Clegg denied cover-up over Rennard (Reuters)
Senior Liberal Democrat Lord Rennard will not face any charges following the claims of sexual harassment made against him earlier this year.
The Metropolitan Police announced there was insufficient evidence to prosecute Rennard, the party's former election supremo, who has always denied the claims.
The 52-year-old peer was first referred to the police in February after several women complained about suffering improper sexual advances from him. He was interviewed under caution in June after voluntarily attending a police station in south London.
Rennard, who has previously served as the Lib Dems' chief executive, greeted the announcement by saying: "I am not surprised by the police decision that after a full investigation into the complaints made against me I will face no charges.
"The last eight months have been harrowing and deeply unpleasant for me, my wife Ann, my family and friends.
"I am enormously thankful for the unfailing support I have received from people across the political spectrum but especially those within the Liberal Democrats who have stood by me throughout.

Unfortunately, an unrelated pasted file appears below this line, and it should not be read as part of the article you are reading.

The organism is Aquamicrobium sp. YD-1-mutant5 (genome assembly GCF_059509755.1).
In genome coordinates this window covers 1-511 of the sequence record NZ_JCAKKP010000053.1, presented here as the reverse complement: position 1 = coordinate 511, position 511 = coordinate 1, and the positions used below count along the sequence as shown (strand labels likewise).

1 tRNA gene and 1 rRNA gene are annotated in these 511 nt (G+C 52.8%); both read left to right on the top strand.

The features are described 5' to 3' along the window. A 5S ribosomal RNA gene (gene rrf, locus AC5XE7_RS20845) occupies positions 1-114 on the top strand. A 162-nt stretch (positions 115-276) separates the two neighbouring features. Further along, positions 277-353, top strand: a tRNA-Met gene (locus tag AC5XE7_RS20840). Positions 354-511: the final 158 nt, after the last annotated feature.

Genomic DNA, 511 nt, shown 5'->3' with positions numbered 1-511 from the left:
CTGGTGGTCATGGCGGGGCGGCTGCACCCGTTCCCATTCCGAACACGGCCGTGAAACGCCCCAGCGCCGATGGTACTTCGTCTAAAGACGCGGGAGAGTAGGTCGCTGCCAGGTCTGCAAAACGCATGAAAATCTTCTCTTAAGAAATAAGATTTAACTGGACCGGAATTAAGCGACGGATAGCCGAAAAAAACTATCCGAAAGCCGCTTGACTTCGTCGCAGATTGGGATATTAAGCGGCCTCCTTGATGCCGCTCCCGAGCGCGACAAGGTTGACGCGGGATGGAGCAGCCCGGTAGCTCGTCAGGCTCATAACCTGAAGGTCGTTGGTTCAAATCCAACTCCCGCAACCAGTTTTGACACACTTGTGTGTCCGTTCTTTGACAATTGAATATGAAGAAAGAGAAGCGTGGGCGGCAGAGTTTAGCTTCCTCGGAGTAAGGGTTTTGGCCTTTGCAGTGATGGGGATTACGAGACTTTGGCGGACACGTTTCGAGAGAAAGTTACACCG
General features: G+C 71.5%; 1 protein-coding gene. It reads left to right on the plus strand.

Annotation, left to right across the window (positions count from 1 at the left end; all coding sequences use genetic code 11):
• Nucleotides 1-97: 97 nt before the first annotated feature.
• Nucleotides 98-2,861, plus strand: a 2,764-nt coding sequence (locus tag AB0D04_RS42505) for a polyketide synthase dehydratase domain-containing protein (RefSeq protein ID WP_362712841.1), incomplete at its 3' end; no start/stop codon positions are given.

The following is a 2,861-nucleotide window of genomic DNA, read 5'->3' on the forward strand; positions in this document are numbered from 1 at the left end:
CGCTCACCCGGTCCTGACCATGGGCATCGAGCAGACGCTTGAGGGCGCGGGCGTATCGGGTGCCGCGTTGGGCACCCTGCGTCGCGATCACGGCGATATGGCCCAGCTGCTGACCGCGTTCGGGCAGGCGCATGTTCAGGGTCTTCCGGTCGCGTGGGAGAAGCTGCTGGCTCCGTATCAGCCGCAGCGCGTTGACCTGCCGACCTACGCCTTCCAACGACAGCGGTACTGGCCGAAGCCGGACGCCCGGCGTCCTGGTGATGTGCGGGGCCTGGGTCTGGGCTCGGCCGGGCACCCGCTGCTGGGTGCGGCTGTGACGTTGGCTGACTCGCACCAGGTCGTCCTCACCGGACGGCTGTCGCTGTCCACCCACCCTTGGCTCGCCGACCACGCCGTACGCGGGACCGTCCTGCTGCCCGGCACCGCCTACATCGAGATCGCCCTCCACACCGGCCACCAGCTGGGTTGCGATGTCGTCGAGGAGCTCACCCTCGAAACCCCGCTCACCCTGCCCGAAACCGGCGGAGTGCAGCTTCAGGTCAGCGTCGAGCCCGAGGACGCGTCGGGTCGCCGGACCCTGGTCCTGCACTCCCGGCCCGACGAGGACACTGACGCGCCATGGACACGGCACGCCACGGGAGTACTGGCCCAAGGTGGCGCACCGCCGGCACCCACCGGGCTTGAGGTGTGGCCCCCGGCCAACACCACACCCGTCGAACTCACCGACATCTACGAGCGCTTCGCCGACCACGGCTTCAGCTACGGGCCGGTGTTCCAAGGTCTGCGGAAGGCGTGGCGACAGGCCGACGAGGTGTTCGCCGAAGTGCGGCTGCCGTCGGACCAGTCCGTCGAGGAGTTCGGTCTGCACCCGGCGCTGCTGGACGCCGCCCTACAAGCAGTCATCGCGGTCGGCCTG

"My life's work has been to support good people and good causes. I hope now to be able to continue doing that."
However a Liberal Democrat spokesman revealed the party's own internal inquiry would now re-start, despite the police's decision.
"The decision by the police not to prosecute Lord Rennard with a criminal offence means that the party's disciplinary process, led by Alistair Webster QC, can now resume," the spokesman said.
"We consider the allegations made against Lord Rennard, which he strenuously denies, to be extremely serious and we can now continue with our internal inquiry into these allegations."
'Angry and outraged'
The initial news of the affair sent shockwaves through the party, which launched two internal investigations, and caused problems for Nick Clegg.
The deputy prime minister first claimed to know nothing about the previous allegations against his friend, but later admitted his office was aware of "indirect and non-specific" concerns about Rennard's conduct in 2008.
He was forced to deny there had been any cover-up, declaring: "I am angry and outraged at the suggestion that I would not have acted if these allegations had been put to me. Indeed, when indirect and non-specific concerns about Chris Rennard's conduct reached my office in 2008, we acted to deal with them."
The incident sparked a bout of soul-searching within the party and cast a shadow over its campaign in the Eastleigh by-election in February, although the party held onto the seat.
To contact the editor, e-mail: